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Thread: Gong size

  1. #21
    Boolit Master marlinman93's Avatar
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    I have an old sight card I found in some papers that came with a Ballard rifle I purchased. I had no idea what the marks on the Ballard Long Range sight might be in MOA, so had been guessing mostly. The lowest setting was for 200 yds. and said 43. The 300 was 66, and 400 was 80. It went close to around 15 per 100 yds., but not exactly. Once it got to 700 yds. that stopped, and 700 was 111, but 800 was 128, and 900 was 147, 1000 was 168.
    But whoever had made up the card, and whatever caliber Ballard it was for had gotten pretty close! It puts me in the ballpark for both my .40-90 Ballard, and my .44-100 Ballard.

  2. #22
    Boolit Man
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    I find that a bulls eye, 5 to 6inches at 100 yards, scaled out to what ever the distance is, is generally ideal, so for me cutting your steel in half would be perfect. The other big factor mentioned earlier, is the color and background of the target. Given the right contrast and light, a target half sized of what I mentioned may stand out like a beacon, and in the other extreme of contrast and conditions, may totally wash out. If you said what direction your range faced, I missed it, but contrast and visibility can vary greatly from am to pm, especially if not north facing, making the bigger target all the better.

    Jackpine

  3. #23
    Boolit Man
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    Well, my quickload quicktarget was a lot more on the money today. It has sight correction in clicks, which I changed to be 1" since the small scale part of the Vernier is 1". The sight I have has 4 small lines, then the 5th is 1/4", then 4 small lines and the 5th 1/2". I have it sighted in at 150m, so quickload target said take the 150m setting (1/4") and add 25 clicks for 300m, so I moved it to 1/2" and shot and had to add about 3 inches or 3 small divisions on the left part of the sight and then hit at 300m. I next went to 400m and QL said add 45 clicks, so I moved to another 20 clicks or points and it was on enough that I hit that gong. Then I moved to 500m and it said to add another 20 for that, but I had to add 23. I did not manage to hit the 18x24 at 500 today, but I scared it.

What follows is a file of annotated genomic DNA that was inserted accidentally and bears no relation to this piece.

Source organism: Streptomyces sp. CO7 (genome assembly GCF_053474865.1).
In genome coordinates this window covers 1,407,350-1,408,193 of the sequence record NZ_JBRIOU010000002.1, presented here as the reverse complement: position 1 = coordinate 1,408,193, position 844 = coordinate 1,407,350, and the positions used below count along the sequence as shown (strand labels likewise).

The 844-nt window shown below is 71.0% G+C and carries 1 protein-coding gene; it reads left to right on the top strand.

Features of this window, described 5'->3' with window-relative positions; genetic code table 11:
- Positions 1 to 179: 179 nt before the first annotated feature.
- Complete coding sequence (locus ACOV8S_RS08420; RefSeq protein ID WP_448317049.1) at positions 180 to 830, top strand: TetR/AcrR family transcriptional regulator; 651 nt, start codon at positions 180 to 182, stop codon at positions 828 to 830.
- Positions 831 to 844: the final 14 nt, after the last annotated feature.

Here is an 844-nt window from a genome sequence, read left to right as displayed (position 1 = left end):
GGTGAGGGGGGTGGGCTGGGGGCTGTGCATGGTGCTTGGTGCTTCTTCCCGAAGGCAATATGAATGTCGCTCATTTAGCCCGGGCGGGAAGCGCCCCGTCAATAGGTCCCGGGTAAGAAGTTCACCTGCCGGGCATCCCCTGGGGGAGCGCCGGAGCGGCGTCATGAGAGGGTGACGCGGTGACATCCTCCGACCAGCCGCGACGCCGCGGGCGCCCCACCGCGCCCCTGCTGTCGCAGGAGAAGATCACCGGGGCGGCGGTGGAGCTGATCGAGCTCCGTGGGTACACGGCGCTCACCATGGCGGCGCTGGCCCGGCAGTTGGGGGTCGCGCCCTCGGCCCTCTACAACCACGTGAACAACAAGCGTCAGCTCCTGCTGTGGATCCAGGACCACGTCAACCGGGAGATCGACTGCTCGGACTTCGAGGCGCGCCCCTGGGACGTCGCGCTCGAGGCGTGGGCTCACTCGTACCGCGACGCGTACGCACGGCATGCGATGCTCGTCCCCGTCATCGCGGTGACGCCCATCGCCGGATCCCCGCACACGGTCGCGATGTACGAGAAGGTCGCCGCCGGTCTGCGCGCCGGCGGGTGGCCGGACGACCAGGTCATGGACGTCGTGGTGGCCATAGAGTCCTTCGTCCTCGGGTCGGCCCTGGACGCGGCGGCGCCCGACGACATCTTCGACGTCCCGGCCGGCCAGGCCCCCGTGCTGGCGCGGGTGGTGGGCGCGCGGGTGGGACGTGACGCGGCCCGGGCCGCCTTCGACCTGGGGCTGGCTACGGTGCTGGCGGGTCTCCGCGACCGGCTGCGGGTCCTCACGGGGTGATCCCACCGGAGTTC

so, with a sharps 45-70, 32" barrel, 520gr Postell bullet, loaded at 1175 fps the chart said
    zero at 150m.....1/4"
    no gong at 200m
    300m (328yds) add 25 clicks or points (took 28)
    400m (437 yds) add 20 clicks or points
    500m (546 yds) add 20 clicks or points (took 23

    oh, and the gongs are painted black against our light tan colored berm and stands out quite well. Our range we shoot straight south.

  4. #24
    Boolit Master marlinman93's Avatar
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    Gongs stand out well on light colored background, but black sights wont show up well on a black gong for my eyes. White works best for me to see my sights, and the gong.

  5. #25
    Boolit Man
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    yeah, I painted the gongs white and then the range officer took his can of black and coated them black. There are mostly scope shooters out at the range and they paint the gongs black along with the chain or strap that they hang by. Those scoped idiots shoot the chains and straps just to see them fall. I would rather them be white....but, I did not have a say in it. Oh, well. The black does stand out good for me, but like you say, the black sights against black is not so good, but at 3,4 and 500 meters, the sight is a lot larger than the gong anyway. I recently changed front aperature to the cross hair that I took a little painters brush and coated the cross hairs a little to make them stand out more. The very fine one that came with the sight was so thin that I had a lot of trouble trying it at first. Now, with the hairs a little thicker, it makes it a lot better. I like the cross hairs for gong shooting and the lollipop for shooting round paper target black centers.

  6. #26
    Boolit Master marlinman93's Avatar
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    When I first shot my Ballard Pacific in .40-85 Ballard it had the original combination globe front sight. I thought the thin post inside the little globe would be just the ticket for longer distances. I sighted in the gun at 100 and 200 yds., and it was very nice. But them I loaded up 60 rds. of ammo and took it to our long range shoot. It was pitiful, as the very thin wire like post simply disappeared on the sidehill at even 400 yds.!
    Fortunately a friend took pity and removed his front sight off one of his Rolling Block rifles, and I installed it on my Ballard. Day and night difference, and I could see his .045" post even out to 990 yds. on the mostly dirt and sagebrush background.
    My Pacific is still sitting since late July with no front sight. Haven't got one like my friend's and don't want to put the old one back on it. Those combination sights are very collectible, but not what I want for a great sight picture!

  7. #27
    Boolit Man
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    I have never tried the post in my aperature set, may give it a go some day. The thickened xhairs show very well for me out to 500m and that is as far as we can shoot at our range, so I don't have a need for a different one right now.

  8. #28
    Boolit Master
    Chill Wills's Avatar
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    Quote Originally Posted by marlinman93 View Post
    I have an old sight card I found in some papers that came with a Ballard rifle I purchased. I had no idea what the marks on the Ballard Long Range sight might be in MOA, so had been guessing mostly. The lowest setting was for 200 yds. and said 43. The 300 was 66, and 400 was 80. It went close to around 15 per 100 yds., but not exactly. Once it got to 700 yds. that stopped, and 700 was 111, but 800 was 128, and 900 was 147, 1000 was 168.
    But whoever had made up the card, and whatever caliber Ballard it was for had gotten pretty close! It puts me in the ballpark for both my .40-90 Ballard, and my .44-100 Ballard.
    Boy - that sure sounds like the delta for the sight being a vernier scale; ten thousandths movement being about moa.